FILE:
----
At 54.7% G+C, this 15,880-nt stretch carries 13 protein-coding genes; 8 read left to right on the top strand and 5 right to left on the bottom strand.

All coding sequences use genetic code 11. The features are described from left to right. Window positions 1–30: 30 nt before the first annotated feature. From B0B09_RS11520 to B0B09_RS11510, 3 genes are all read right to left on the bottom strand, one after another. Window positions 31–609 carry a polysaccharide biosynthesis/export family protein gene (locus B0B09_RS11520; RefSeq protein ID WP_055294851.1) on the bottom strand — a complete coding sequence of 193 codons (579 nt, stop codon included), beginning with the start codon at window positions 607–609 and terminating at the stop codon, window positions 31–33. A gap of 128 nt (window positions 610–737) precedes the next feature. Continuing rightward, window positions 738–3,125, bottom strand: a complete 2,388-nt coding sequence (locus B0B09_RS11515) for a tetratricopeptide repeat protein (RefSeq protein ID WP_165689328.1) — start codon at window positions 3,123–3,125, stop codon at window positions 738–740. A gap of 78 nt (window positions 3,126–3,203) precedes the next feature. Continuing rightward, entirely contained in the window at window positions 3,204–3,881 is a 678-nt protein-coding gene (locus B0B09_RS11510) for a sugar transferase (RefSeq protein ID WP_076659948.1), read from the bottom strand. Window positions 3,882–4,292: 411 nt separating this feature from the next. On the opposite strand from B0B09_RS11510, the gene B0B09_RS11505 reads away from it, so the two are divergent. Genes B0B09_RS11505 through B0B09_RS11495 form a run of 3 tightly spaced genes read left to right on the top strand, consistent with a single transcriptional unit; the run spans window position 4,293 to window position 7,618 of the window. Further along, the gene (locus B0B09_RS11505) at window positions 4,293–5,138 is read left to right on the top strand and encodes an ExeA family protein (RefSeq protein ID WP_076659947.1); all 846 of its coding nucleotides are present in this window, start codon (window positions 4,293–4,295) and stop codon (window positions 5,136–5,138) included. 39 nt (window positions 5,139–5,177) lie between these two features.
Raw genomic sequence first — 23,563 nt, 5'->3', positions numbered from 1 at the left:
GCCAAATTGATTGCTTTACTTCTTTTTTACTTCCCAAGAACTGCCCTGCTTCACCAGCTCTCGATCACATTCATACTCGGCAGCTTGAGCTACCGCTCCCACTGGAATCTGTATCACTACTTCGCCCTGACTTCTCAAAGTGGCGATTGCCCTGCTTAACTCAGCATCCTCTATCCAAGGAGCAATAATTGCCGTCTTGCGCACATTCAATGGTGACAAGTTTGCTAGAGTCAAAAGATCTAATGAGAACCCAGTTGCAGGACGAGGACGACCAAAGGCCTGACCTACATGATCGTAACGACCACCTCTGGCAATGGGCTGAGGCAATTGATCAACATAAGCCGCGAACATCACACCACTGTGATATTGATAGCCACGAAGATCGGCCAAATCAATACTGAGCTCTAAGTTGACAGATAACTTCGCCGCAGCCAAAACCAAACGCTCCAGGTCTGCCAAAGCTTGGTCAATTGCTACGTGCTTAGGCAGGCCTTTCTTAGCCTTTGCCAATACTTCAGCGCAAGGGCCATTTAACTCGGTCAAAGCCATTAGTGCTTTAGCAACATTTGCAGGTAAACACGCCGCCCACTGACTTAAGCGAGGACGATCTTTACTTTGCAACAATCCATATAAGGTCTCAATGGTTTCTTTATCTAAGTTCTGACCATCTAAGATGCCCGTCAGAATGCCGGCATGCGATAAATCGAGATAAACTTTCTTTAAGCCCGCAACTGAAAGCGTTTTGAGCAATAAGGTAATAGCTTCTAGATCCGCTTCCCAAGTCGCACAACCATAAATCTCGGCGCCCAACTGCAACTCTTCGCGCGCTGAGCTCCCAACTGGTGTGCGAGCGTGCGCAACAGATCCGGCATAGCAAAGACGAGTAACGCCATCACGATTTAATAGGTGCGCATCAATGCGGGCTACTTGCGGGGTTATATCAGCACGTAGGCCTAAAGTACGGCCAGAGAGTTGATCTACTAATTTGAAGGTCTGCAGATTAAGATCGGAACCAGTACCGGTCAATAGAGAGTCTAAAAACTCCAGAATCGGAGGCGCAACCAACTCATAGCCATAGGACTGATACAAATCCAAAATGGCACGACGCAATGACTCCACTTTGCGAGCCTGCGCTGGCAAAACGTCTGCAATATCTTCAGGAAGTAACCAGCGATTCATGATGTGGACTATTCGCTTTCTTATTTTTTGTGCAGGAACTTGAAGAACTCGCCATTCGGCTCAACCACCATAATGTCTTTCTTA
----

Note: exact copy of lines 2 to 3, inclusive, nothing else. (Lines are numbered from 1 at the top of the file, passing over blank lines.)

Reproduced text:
All coding sequences use genetic code 11. The features are described from left to right. Window positions 1–30: 30 nt before the first annotated feature. From B0B09_RS11520 to B0B09_RS11510, 3 genes are all read right to left on the bottom strand, one after another. Window positions 31–609 carry a polysaccharide biosynthesis/export family protein gene (locus B0B09_RS11520; RefSeq protein ID WP_055294851.1) on the bottom strand — a complete coding sequence of 193 codons (579 nt, stop codon included), beginning with the start codon at window positions 607–609 and terminating at the stop codon, window positions 31–33. A gap of 128 nt (window positions 610–737) precedes the next feature. Continuing rightward, window positions 738–3,125, bottom strand: a complete 2,388-nt coding sequence (locus B0B09_RS11515) for a tetratricopeptide repeat protein (RefSeq protein ID WP_165689328.1) — start codon at window positions 3,123–3,125, stop codon at window positions 738–740. A gap of 78 nt (window positions 3,126–3,203) precedes the next feature. Continuing rightward, entirely contained in the window at window positions 3,204–3,881 is a 678-nt protein-coding gene (locus B0B09_RS11510) for a sugar transferase (RefSeq protein ID WP_076659948.1), read from the bottom strand. Window positions 3,882–4,292: 411 nt separating this feature from the next. On the opposite strand from B0B09_RS11510, the gene B0B09_RS11505 reads away from it, so the two are divergent. Genes B0B09_RS11505 through B0B09_RS11495 form a run of 3 tightly spaced genes read left to right on the top strand, consistent with a single transcriptional unit; the run spans window position 4,293 to window position 7,618 of the window. Further along, the gene (locus B0B09_RS11505) at window positions 4,293–5,138 is read left to right on the top strand and encodes an ExeA family protein (RefSeq protein ID WP_076659947.1); all 846 of its coding nucleotides are present in this window, start codon (window positions 4,293–4,295) and stop codon (window positions 5,136–5,138) included. 39 nt (window positions 5,139–5,177) lie between these two features.
Raw genomic sequence first — 23,563 nt, 5'->3', positions numbered from 1 at the left: